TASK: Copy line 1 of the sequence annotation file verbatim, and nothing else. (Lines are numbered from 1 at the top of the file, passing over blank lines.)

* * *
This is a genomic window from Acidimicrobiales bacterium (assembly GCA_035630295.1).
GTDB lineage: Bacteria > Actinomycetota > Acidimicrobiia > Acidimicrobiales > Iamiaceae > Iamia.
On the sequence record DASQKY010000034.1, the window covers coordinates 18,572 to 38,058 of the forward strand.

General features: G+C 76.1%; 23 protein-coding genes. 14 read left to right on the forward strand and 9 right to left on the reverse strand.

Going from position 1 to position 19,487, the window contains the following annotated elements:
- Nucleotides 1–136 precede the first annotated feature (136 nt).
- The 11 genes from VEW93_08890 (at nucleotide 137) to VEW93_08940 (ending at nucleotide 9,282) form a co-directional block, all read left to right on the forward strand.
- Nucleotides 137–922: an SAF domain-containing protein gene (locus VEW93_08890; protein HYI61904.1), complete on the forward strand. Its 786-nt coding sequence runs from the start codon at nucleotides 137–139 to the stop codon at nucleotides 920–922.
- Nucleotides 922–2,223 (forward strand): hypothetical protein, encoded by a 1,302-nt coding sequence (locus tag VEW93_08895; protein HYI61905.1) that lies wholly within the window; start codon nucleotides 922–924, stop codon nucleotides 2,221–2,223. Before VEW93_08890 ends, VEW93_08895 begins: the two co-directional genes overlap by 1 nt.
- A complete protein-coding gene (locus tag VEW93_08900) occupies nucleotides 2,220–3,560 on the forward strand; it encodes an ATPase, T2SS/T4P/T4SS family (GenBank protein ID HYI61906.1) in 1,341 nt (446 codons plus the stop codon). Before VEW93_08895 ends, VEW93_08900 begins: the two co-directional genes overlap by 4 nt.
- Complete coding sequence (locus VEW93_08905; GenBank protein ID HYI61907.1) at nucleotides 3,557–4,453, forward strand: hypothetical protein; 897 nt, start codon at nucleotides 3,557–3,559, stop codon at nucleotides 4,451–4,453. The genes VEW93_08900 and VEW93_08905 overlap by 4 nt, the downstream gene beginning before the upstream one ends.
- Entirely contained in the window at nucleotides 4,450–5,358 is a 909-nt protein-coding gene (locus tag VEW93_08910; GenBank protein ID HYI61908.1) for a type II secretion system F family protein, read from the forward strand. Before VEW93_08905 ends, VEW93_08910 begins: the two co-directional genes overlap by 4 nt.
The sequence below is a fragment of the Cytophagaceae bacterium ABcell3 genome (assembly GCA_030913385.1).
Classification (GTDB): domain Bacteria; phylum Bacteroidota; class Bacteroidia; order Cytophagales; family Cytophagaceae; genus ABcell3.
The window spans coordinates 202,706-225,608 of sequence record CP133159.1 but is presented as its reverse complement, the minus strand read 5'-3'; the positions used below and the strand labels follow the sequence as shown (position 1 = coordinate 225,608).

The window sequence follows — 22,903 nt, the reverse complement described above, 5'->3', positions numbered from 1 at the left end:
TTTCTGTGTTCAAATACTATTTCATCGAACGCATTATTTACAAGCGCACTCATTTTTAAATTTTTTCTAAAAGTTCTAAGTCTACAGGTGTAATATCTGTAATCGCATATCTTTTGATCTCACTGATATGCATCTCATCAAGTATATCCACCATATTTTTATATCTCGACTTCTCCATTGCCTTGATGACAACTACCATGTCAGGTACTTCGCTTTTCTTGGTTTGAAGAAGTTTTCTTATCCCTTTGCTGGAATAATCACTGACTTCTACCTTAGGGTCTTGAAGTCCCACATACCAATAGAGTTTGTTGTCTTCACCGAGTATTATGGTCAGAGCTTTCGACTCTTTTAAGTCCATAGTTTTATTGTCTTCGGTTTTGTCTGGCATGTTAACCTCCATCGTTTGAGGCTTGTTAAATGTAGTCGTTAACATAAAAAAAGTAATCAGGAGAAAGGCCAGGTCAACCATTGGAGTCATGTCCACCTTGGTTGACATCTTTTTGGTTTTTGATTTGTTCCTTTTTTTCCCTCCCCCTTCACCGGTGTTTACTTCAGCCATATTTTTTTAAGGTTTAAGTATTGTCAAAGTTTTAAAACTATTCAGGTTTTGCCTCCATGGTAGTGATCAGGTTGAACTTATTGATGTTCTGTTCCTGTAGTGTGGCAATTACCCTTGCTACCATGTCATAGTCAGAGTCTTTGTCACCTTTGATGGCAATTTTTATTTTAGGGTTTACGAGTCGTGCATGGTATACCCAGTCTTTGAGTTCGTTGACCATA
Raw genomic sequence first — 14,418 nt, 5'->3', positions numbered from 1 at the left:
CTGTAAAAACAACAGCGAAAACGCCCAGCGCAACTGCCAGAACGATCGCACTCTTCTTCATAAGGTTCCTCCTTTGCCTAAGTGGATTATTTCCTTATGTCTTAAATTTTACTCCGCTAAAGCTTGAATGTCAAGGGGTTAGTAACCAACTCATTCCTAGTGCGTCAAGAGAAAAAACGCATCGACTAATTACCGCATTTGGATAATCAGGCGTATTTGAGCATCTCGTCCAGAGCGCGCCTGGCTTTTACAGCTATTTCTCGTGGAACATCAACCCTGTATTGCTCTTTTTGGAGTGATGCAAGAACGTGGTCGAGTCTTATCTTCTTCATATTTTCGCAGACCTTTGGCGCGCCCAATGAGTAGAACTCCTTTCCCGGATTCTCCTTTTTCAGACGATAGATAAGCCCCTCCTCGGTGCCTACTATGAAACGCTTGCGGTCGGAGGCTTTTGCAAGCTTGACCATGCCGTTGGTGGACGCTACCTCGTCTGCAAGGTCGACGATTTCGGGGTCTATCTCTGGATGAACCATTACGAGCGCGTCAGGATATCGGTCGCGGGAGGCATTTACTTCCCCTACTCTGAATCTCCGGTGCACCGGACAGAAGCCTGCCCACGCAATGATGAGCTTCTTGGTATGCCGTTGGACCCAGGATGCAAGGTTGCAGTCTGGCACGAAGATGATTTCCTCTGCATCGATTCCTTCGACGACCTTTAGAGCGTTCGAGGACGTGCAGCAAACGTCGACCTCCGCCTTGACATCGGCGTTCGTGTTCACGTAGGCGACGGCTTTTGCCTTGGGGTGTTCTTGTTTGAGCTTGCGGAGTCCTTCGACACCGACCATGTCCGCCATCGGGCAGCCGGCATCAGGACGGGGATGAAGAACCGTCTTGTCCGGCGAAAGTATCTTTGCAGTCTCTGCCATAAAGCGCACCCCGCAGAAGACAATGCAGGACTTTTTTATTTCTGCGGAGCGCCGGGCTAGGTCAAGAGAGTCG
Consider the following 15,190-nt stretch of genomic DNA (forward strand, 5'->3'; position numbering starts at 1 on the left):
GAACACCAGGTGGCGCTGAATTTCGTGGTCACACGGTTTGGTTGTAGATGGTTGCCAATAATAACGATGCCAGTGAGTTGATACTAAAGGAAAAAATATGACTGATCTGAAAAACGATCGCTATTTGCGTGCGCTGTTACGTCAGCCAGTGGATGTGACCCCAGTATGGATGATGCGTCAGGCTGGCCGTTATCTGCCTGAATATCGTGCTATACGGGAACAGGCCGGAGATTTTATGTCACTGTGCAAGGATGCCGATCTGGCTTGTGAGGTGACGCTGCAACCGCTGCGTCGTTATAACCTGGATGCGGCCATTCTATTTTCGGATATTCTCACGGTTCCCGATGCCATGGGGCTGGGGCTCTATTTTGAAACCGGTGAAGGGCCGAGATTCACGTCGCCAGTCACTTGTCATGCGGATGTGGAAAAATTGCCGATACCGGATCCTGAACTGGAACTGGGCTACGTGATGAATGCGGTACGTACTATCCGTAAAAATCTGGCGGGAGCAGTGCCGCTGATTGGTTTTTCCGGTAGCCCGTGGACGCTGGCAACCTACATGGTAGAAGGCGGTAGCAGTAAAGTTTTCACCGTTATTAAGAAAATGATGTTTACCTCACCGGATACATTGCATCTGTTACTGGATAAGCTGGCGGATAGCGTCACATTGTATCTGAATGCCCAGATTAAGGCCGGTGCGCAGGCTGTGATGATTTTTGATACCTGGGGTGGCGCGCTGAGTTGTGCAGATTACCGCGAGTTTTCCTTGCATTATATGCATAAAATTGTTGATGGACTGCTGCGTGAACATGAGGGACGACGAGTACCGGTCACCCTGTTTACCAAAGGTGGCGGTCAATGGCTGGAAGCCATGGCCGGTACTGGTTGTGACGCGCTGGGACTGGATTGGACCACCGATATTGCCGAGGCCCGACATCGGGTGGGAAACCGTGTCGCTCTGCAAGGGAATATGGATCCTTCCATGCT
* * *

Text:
This is a genomic window from Acidimicrobiales bacterium (assembly GCA_035630295.1).